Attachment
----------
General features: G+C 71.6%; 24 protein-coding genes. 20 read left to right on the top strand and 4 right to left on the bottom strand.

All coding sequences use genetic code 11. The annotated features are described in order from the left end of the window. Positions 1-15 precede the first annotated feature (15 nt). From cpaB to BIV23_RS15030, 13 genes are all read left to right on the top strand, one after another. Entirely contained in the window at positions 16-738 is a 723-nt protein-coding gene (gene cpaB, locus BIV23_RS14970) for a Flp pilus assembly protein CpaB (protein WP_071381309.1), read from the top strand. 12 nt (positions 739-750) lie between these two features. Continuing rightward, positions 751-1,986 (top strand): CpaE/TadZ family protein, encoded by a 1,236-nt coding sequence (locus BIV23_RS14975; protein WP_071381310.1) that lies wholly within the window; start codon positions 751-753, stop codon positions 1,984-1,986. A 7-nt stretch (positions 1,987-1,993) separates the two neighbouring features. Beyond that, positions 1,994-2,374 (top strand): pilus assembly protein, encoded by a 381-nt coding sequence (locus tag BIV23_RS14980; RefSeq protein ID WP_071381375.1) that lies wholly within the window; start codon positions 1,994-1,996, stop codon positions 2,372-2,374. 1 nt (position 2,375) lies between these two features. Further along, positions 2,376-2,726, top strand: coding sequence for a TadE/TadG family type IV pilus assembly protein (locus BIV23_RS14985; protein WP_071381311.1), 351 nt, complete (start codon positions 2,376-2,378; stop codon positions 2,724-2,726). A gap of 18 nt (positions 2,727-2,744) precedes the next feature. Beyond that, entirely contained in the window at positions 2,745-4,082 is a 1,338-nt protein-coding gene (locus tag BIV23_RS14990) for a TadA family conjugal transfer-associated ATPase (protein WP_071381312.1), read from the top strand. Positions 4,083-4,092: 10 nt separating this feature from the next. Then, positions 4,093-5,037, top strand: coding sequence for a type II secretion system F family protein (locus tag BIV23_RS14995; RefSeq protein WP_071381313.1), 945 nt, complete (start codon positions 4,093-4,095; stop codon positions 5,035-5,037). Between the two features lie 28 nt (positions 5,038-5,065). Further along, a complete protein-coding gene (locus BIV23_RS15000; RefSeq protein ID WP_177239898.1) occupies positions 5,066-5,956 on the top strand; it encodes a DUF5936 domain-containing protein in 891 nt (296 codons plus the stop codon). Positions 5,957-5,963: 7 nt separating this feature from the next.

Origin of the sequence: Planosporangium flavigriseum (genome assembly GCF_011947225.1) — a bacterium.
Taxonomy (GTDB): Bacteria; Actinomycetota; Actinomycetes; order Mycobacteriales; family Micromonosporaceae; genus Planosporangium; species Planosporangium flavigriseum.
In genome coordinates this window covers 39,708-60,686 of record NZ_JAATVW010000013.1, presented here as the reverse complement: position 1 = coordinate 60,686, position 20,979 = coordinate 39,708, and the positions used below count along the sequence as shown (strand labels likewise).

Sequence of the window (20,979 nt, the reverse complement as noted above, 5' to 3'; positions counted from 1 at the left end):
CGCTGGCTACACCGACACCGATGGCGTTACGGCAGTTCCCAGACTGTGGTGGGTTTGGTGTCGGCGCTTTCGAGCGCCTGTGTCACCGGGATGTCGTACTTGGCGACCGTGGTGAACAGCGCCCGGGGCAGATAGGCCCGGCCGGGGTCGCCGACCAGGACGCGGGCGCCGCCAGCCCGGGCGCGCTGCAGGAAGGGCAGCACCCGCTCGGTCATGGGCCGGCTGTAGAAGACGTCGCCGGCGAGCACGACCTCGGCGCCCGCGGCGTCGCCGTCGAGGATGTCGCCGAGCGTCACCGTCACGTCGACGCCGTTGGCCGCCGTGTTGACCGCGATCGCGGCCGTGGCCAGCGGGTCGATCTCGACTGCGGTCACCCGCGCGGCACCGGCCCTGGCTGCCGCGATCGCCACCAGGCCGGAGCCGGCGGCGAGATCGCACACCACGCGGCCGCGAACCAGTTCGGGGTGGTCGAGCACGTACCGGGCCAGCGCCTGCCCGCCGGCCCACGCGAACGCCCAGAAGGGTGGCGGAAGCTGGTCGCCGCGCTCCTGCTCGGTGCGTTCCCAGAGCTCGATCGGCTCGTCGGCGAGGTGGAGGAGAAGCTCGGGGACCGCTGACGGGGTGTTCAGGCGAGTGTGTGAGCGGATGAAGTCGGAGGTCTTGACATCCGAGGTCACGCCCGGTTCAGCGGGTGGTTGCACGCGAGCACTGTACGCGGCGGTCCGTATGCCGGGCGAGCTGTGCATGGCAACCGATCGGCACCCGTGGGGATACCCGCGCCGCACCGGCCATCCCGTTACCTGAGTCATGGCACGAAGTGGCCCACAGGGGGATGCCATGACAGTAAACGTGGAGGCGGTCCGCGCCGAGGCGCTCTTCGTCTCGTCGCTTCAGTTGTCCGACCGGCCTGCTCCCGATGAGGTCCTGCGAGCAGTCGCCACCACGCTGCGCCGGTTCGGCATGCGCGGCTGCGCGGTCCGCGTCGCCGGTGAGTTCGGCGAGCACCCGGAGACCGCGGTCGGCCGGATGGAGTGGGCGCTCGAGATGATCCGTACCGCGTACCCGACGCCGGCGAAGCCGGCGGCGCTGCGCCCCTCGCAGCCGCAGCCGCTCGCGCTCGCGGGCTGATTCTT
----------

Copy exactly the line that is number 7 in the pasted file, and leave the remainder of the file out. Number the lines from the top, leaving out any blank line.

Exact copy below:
CGCTGGCTACACCGACACCGATGGCGTTACGGCAGTTCCCAGACTGTGGTGGGTTTGGTGTCGGCGCTTTCGAGCGCCTGTGTCACCGGGATGTCGTACTTGGCGACCGTGGTGAACAGCGCCCGGGGCAGATAGGCCCGGCCGGGGTCGCCGACCAGGACGCGGGCGCCGCCAGCCCGGGCGCGCTGCAGGAAGGGCAGCACCCGCTCGGTCATGGGCCGGCTGTAGAAGACGTCGCCGGCGAGCACGACCTCGGCGCCCGCGGCGTCGCCGTCGAGGATGTCGCCGAGCGTCACCGTCACGTCGACGCCGTTGGCCGCCGTGTTGACCGCGATCGCGGCCGTGGCCAGCGGGTCGATCTCGACTGCGGTCACCCGCGCGGCACCGGCCCTGGCTGCCGCGATCGCCACCAGGCCGGAGCCGGCGGCGAGATCGCACACCACGCGGCCGCGAACCAGTTCGGGGTGGTCGAGCACGTACCGGGCCAGCGCCTGCCCGCCGGCCCACGCGAACGCCCAGAAGGGTGGCGGAAGCTGGTCGCCGCGCTCCTGCTCGGTGCGTTCCCAGAGCTCGATCGGCTCGTCGGCGAGGTGGAGGAGAAGCTCGGGGACCGCTGACGGGGTGTTCAGGCGAGTGTGTGAGCGGATGAAGTCGGAGGTCTTGACATCCGAGGTCACGCCCGGTTCAGCGGGTGGTTGCACGCGAGCACTGTACGCGGCGGTCCGTATGCCGGGCGAGCTGTGCATGGCAACCGATCGGCACCCGTGGGGATACCCGCGCCGCACCGGCCATCCCGTTACCTGAGTCATGGCACGAAGTGGCCCACAGGGGGATGCCATGACAGTAAACGTGGAGGCGGTCCGCGCCGAGGCGCTCTTCGTCTCGTCGCTTCAGTTGTCCGACCGGCCTGCTCCCGATGAGGTCCTGCGAGCAGTCGCCACCACGCTGCGCCGGTTCGGCATGCGCGGCTGCGCGGTCCGCGTCGCCGGTGAGTTCGGCGAGCACCCGGAGACCGCGGTCGGCCGGATGGAGTGGGCGCTCGAGATGATCCGTACCGCGTACCCGACGCCGGCGAAGCCGGCGGCGCTGCGCCCCTCGCAGCCGCAGCCGCTCGCGCTCGCGGGCTGATTCTT